Every year, thousands of people attend further education colleges to train as bricklayers. But Stephen Fitzpatrick took a different approach: after working as a bricklayer, he attended college to become an artist.
Now his unique work has won him an award and opened the door to a career in the creative industries.
The 27-year-old used data gathered from 35 million Twitter posts to create artworks depicting emotions ranging from anger to anticipation. He completed the work for his final-year project on an art and design BA at Forth Valley College.
Mr Fitzpatrick, from Denny near Falkirk, returned to FE after leaving school at 16 for a career in the construction industry. Having never felt settled in his job, he decided to go to college to take an Access to the Creative Industries course.
He then moved on to Forth Valley’s BA programme and graduated with flying colours earlier this month – thanks in part to the success of his final project.
The college has named Mr Fitzpatrick “most promising student in a creative industry”. His work has also attracted the interest of major broadcasters, who are considering using his techniques to illustrate how large groups feel about issues.
Mr Fitzpatrick’s success comes as FE colleges in Scotland are providing an increasing amount of higher education. According to figures published by the Scottish Funding Council, there were 31,827 enrolments on full-time HE courses at colleges in 2013-14, compared with 25,938 in 2008-09.
Mr Fitzpatrick told TESS: “I really loved computing and art in school, and if you bring those two together you get graphic design. I decided to go back to college, and as time went on I really fell in love with it.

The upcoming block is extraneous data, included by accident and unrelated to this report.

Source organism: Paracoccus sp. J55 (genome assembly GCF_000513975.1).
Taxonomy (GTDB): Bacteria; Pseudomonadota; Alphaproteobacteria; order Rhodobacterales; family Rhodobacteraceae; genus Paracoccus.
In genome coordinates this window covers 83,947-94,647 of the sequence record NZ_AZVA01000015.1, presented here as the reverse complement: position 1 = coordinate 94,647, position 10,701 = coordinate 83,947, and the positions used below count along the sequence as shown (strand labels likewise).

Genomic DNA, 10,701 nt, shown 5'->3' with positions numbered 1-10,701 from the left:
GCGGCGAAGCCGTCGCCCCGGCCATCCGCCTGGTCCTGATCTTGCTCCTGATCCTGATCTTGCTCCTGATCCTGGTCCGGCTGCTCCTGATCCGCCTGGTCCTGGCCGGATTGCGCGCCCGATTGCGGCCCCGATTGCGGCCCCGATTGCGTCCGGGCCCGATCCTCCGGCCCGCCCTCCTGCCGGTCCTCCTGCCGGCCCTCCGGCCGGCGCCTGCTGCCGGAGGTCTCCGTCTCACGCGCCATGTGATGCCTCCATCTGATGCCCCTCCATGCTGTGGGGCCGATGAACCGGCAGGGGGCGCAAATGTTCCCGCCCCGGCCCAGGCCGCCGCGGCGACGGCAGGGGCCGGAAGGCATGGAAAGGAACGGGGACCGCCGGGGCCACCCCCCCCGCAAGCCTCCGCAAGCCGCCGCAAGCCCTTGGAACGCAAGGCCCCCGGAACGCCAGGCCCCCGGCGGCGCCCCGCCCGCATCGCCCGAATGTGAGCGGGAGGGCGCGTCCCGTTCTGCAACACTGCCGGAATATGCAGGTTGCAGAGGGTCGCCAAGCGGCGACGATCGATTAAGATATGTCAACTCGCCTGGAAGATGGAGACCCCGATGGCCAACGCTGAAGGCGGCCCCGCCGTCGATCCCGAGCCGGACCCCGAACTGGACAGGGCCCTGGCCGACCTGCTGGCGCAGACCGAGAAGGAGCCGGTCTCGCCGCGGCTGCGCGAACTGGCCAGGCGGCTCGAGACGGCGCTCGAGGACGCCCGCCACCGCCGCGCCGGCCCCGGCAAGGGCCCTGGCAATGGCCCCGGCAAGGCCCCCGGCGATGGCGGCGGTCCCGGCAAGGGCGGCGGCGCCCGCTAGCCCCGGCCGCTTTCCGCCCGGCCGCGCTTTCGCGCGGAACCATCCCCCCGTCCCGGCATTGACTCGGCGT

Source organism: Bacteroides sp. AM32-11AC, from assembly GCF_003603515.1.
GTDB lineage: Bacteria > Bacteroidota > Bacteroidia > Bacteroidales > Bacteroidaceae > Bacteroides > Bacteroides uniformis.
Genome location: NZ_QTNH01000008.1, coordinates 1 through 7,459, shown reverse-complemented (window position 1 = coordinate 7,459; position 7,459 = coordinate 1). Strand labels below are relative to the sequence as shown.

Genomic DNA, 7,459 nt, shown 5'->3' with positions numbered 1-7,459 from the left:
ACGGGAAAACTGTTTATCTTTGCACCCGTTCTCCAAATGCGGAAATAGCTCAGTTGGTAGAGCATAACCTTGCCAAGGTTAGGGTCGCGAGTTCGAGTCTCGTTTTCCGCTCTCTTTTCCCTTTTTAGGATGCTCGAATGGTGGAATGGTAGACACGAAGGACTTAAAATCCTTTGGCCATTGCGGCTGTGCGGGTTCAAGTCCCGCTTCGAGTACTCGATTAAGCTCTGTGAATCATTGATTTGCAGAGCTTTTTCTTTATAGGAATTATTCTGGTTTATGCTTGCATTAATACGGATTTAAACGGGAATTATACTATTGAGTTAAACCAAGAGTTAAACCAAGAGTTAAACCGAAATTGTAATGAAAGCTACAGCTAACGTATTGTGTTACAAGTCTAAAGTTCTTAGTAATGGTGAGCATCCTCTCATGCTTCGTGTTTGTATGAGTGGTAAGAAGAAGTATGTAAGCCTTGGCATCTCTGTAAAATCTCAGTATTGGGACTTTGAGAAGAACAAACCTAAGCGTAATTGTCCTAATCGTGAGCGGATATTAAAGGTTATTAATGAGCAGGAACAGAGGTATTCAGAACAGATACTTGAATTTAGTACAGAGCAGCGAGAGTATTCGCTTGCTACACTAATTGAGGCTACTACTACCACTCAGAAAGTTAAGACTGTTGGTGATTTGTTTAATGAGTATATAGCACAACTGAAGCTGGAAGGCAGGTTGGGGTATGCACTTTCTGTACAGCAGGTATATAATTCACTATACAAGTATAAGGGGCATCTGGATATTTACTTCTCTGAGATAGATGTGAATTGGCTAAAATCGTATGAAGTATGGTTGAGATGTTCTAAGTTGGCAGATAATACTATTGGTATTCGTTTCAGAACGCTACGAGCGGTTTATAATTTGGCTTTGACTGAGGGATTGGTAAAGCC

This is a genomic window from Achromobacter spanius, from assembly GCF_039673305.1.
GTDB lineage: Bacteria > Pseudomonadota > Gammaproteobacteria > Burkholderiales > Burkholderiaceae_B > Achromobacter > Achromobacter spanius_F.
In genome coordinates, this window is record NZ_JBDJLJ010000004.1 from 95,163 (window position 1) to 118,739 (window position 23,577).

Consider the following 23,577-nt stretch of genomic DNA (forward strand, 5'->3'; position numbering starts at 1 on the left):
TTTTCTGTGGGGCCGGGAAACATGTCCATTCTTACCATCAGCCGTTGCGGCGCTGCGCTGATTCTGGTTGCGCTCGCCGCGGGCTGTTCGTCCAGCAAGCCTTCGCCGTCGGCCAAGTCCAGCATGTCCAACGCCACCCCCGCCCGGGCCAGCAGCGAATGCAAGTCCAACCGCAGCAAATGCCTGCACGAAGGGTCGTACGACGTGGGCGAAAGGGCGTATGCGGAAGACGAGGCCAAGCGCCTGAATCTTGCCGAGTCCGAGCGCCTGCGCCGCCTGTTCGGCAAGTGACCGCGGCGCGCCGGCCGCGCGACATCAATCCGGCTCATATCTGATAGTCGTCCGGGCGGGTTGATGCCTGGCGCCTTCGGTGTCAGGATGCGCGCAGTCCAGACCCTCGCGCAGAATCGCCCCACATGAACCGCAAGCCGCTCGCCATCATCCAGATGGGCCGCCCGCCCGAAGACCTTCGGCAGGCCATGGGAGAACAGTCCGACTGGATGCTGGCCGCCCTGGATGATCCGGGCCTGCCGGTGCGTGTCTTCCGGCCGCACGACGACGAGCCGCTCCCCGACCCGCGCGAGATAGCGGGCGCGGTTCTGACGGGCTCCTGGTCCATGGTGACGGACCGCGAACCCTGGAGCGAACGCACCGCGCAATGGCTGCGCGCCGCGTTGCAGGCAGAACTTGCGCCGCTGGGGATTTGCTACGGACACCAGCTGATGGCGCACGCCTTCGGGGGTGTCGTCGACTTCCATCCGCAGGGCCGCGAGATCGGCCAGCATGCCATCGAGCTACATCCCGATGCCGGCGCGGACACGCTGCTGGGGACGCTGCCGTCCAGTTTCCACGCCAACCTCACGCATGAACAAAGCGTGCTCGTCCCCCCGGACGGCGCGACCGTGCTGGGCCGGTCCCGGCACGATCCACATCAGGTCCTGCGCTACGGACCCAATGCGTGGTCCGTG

“My time at Forth Valley College was some of the best years of my life. While I was there, we moved into new facilities, so everything was state of the art.
“The people at Forth Valley were very supportive, and really tried to get the best out of you.”
Joining the dots
Mr Fitzpatrick worked with emotional data analysis company Elumini to create the artwork. The Stirling-based firm uses complex algorithms to categorise tweets according to their emotional content.
Choosing eight main emotions, Mr Fitzpatrick turned the complex graphs derived from the data into art made up of dots representing events, people or specific words, with lines connecting them. These were then superimposed on to coloured backgrounds intended to evoke different emotions.
Mr Fitzpatrick explained that his designs, based on tweets collected around the time of the general election earlier this year, showed that the art form could be “very topical and tap into the emotions of millions of people around one issue”.
“In particular, tweets about Labour were scoring very highly in every emotion because they took a bit of a hammering,” he said. “This evoked lots of negative emotions such as anger and disgust, but also prompted positive ones such as trust.”
The data analysis tools Mr Fitzpatrick used allowed him to connect the patterns and networks that were being created with what people were saying and how they were feeling.
Colin McGeoch, curriculum manager in creative industries at Forth Valley, told TESS that Mr Fitzpatrick was “an exceptionally capable artist who has a promising future ahead of him”.
Mr Fitzpatrick had made “significant progress” since starting at the college, Mr McGeoch said, adding: “He is a dedicated student who took steps to change his life through education. Stephen was a modest student who took criticism on board and used it to continuously improve his practice.”